Some of Ruth’s memories became dialogues in James Cameron’s film Titanic, which were spoken by Gloria Stewart in the film. In one scene, when Rose looks at the ruins of the ship, she is reminded of the ship. In the scene, she breaks her silence and says, ‘It’s been 84 years and I can still smell the fresh paint. China was never used. Never slept in the beds.’ In a 1990 article on Ruth in online THS magazine The Titanic Commutator, Don explained how the novelty of everything was to him the biggest aspect of the ship.
Ruth and Don meeting
Don first met Ruth in 1982, when she was 82 years old. During that memorable meeting at his Los Angeles home, Don learns of Ruth’s beautiful childhood in India. As the youngest person at the time of the Titanic sinking, Ruth recounted her ordeal in an American children’s magazine in 1913. After that, she remained silent for almost 70 years. When she started talking about it again in the eighties and when Don met her, her children also got to know the backstory. In the 1990s, Don was hired by Cameron as she prepared to shoot the film. She was part of the first team to dive into the Atlantic wreck.
Ruth remembered every destruction of Titanic
Don says, ‘Ruth was 90 years old when she died. At that time there were many survivors who were older than him but they were not telling a good story. They were like a broken record repeating the same thing. Dawn joined THS in 1974 and has been on a search for wrecks since her high school. Walter Lord’s 1955 classic ‘A Night to Remember’, which chronicles the final hours of Titanic, proved to be a turning point for Dawn. She became addicted to Titanic.
the strange tales of the titanic
THS was created in 1963 by Edward Kamuda, historian and Titanic researchers. All of them had devoted their lives in their research to know the stories of the people aboard that wrecked ship. Don joined THS because of her skills in one of the greatest maritime disasters in history. She is now a historian of THS and has been instrumental in bringing out ‘The Titanic Commutator’, a priceless truth to Titanic scholars and people around the world.
Ruth’s relationship with India
According to Dawn, Ruth’s father Alan Oliver Baker served as a missionary in India. After marrying Nellie E. Baumgardner, Bakers left for India in 1898 and landed in Guntur in December of the same year. They settled at Narasropet, about 45 km from Guntur. Ruth was born in 1899. She was reportedly the first Caucasian baby born in Guntur. He attended a boarding school in Kodaikanal. In 1907 his brother Luther died of tetanus. His siblings, Marion and Richard, were also born in India.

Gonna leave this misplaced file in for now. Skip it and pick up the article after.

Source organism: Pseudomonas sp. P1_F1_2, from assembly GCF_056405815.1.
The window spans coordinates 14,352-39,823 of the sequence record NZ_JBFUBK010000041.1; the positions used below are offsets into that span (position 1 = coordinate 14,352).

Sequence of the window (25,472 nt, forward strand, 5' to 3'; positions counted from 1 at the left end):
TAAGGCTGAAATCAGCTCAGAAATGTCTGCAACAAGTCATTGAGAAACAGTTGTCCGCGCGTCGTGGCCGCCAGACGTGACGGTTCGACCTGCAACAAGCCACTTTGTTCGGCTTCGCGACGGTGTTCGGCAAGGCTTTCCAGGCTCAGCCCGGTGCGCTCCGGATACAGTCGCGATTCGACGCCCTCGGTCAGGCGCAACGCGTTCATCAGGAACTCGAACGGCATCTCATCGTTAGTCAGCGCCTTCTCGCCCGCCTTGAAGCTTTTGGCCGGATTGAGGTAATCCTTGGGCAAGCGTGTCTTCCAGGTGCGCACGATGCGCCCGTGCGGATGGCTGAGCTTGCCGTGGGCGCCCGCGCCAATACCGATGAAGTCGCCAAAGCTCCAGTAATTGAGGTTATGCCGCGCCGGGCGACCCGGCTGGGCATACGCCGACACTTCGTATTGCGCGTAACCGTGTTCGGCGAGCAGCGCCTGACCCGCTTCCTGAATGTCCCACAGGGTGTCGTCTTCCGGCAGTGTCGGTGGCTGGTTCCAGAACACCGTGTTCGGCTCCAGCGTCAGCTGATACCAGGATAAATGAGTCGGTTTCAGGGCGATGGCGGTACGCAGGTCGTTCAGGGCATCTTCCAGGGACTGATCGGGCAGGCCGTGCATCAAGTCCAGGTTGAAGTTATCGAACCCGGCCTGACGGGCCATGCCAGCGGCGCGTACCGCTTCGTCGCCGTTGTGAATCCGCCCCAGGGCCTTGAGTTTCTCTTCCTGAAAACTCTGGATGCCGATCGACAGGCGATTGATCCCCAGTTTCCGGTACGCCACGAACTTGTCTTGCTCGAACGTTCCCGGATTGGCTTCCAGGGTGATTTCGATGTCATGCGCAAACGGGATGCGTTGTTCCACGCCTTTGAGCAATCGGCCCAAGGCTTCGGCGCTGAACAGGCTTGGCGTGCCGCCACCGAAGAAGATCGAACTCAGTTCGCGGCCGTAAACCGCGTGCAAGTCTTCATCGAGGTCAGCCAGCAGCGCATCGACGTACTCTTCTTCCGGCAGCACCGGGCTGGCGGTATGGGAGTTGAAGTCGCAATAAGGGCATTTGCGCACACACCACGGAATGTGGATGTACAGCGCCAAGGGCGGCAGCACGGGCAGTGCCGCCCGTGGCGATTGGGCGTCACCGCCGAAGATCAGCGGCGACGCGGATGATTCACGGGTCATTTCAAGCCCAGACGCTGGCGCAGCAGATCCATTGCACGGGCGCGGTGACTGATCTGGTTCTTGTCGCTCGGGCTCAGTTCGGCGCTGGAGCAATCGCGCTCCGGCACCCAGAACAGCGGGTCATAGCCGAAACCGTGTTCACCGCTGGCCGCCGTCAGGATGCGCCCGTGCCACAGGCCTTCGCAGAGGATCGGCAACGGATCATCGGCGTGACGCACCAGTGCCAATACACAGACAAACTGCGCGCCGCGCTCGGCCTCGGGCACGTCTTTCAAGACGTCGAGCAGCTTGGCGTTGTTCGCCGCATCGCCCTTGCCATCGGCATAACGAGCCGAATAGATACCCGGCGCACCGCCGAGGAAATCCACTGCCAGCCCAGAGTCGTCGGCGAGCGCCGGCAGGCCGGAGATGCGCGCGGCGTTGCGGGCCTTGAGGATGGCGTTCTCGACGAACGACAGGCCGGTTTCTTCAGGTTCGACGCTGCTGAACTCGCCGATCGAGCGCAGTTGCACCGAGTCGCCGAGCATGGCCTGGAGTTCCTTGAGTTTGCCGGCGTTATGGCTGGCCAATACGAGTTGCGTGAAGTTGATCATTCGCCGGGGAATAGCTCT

left the country for fear of losing the child
Bakers could not adapt to the harsh climate of India. Nelly was afraid she might lose another child, so she wanted to leave the country. On March 7, 1912, Nelly and the children moved from Madras to London. His journey lasted about a month and on 10 April he boarded a train to Southampton and finally on 12 April boarded the Titanic. Don further said, ‘He took Titanic only because he had to go to America. Being the first Journey, it had nothing to do with it. They just took the next ship and it was Titanic.
And like this Ruth never returned to India…
Don recalls Ruth telling how she could not speak to the people around her because their English was too similar to Telugu. He also told how his mother had sewn a $100 bill to his coat before he boarded the ship and most of his companions were dead. The Bakers survived the drowning, but none of them came back to India. Ruth’s father, Reverend Baker, wanted to come because he loved India. But his mother did not let him come. Climate, famine, pandemic, the loss of a child and then the sinking of the Titanic, obviously why would anyone want to. They decided that she would never cross the ocean again. Ruth also never came back.’
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